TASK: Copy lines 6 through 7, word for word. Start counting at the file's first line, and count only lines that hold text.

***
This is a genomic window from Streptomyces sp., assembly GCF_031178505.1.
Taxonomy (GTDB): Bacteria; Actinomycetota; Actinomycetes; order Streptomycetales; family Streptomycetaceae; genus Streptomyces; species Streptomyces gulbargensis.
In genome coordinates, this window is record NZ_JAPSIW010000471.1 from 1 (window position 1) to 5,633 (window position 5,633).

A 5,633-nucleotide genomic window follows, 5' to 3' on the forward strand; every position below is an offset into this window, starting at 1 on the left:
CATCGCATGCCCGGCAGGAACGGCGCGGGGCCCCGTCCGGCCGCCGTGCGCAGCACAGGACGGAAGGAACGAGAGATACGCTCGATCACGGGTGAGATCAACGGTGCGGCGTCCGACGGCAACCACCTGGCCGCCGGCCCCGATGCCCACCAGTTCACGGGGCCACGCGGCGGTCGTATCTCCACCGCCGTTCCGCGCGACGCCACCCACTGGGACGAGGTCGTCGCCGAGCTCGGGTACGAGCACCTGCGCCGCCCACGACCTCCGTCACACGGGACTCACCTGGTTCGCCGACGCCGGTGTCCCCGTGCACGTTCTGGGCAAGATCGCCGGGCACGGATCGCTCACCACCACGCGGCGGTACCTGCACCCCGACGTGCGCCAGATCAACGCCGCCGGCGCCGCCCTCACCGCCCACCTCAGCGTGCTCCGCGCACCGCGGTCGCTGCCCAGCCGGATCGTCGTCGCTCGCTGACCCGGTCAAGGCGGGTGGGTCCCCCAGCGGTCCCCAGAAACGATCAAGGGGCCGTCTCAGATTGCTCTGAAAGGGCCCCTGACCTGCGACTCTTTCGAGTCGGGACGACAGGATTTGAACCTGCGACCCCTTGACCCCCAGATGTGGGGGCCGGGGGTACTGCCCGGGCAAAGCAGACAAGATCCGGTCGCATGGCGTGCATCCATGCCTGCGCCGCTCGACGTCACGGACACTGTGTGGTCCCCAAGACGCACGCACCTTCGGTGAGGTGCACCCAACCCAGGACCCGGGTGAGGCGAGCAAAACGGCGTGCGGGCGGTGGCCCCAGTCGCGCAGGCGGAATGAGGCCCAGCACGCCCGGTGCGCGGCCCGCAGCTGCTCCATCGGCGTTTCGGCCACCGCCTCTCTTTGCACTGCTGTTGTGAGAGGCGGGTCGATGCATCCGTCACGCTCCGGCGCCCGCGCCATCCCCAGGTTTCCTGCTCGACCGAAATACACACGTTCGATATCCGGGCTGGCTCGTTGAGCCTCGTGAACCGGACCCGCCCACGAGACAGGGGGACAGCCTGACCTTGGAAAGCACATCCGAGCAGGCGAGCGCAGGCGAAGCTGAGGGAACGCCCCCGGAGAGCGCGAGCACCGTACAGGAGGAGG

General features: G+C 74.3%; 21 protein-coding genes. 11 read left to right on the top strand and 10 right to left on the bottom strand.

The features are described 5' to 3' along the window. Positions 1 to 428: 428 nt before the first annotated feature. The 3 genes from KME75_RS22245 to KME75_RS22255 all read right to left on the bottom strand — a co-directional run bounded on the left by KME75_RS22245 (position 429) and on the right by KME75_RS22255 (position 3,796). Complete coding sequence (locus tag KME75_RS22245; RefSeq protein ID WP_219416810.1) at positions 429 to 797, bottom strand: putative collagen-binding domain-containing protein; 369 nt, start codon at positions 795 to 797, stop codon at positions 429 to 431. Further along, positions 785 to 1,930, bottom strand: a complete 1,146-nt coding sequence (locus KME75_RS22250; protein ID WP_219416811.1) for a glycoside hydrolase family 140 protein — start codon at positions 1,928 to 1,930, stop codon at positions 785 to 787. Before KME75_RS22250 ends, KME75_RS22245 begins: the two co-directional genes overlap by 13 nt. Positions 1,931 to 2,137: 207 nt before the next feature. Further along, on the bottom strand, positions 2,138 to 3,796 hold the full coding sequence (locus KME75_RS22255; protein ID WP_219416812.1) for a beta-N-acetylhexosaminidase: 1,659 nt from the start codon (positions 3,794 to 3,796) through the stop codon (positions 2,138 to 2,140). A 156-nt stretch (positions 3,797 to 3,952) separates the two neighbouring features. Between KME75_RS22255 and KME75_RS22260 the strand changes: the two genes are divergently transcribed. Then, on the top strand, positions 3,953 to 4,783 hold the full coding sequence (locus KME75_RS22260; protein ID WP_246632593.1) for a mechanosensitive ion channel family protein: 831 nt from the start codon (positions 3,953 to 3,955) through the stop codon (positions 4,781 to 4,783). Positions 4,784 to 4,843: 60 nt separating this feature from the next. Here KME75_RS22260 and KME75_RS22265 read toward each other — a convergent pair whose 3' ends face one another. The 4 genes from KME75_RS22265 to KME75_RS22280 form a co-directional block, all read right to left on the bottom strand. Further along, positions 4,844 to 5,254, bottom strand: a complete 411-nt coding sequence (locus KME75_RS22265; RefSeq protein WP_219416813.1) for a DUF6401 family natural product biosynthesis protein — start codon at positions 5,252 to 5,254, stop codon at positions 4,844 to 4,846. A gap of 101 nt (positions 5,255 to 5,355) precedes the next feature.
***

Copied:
General features: G+C 74.3%; 21 protein-coding genes. 11 read left to right on the top strand and 10 right to left on the bottom strand.

The features are described 5' to 3' along the window. Positions 1 to 428: 428 nt before the first annotated feature. The 3 genes from KME75_RS22245 to KME75_RS22255 all read right to left on the bottom strand — a co-directional run bounded on the left by KME75_RS22245 (position 429) and on the right by KME75_RS22255 (position 3,796). Complete coding sequence (locus tag KME75_RS22245; RefSeq protein ID WP_219416810.1) at positions 429 to 797, bottom strand: putative collagen-binding domain-containing protein; 369 nt, start codon at positions 795 to 797, stop codon at positions 429 to 431. Further along, positions 785 to 1,930, bottom strand: a complete 1,146-nt coding sequence (locus KME75_RS22250; protein ID WP_219416811.1) for a glycoside hydrolase family 140 protein — start codon at positions 1,928 to 1,930, stop codon at positions 785 to 787. Before KME75_RS22250 ends, KME75_RS22245 begins: the two co-directional genes overlap by 13 nt. Positions 1,931 to 2,137: 207 nt before the next feature. Further along, on the bottom strand, positions 2,138 to 3,796 hold the full coding sequence (locus KME75_RS22255; protein ID WP_219416812.1) for a beta-N-acetylhexosaminidase: 1,659 nt from the start codon (positions 3,794 to 3,796) through the stop codon (positions 2,138 to 2,140). A 156-nt stretch (positions 3,797 to 3,952) separates the two neighbouring features. Between KME75_RS22255 and KME75_RS22260 the strand changes: the two genes are divergently transcribed. Then, on the top strand, positions 3,953 to 4,783 hold the full coding sequence (locus KME75_RS22260; protein ID WP_246632593.1) for a mechanosensitive ion channel family protein: 831 nt from the start codon (positions 3,953 to 3,955) through the stop codon (positions 4,781 to 4,783). Positions 4,784 to 4,843: 60 nt separating this feature from the next. Here KME75_RS22260 and KME75_RS22265 read toward each other — a convergent pair whose 3' ends face one another. The 4 genes from KME75_RS22265 to KME75_RS22280 form a co-directional block, all read right to left on the bottom strand. Further along, positions 4,844 to 5,254, bottom strand: a complete 411-nt coding sequence (locus KME75_RS22265; RefSeq protein WP_219416813.1) for a DUF6401 family natural product biosynthesis protein — start codon at positions 5,252 to 5,254, stop codon at positions 4,844 to 4,846. A gap of 101 nt (positions 5,255 to 5,355) precedes the next feature.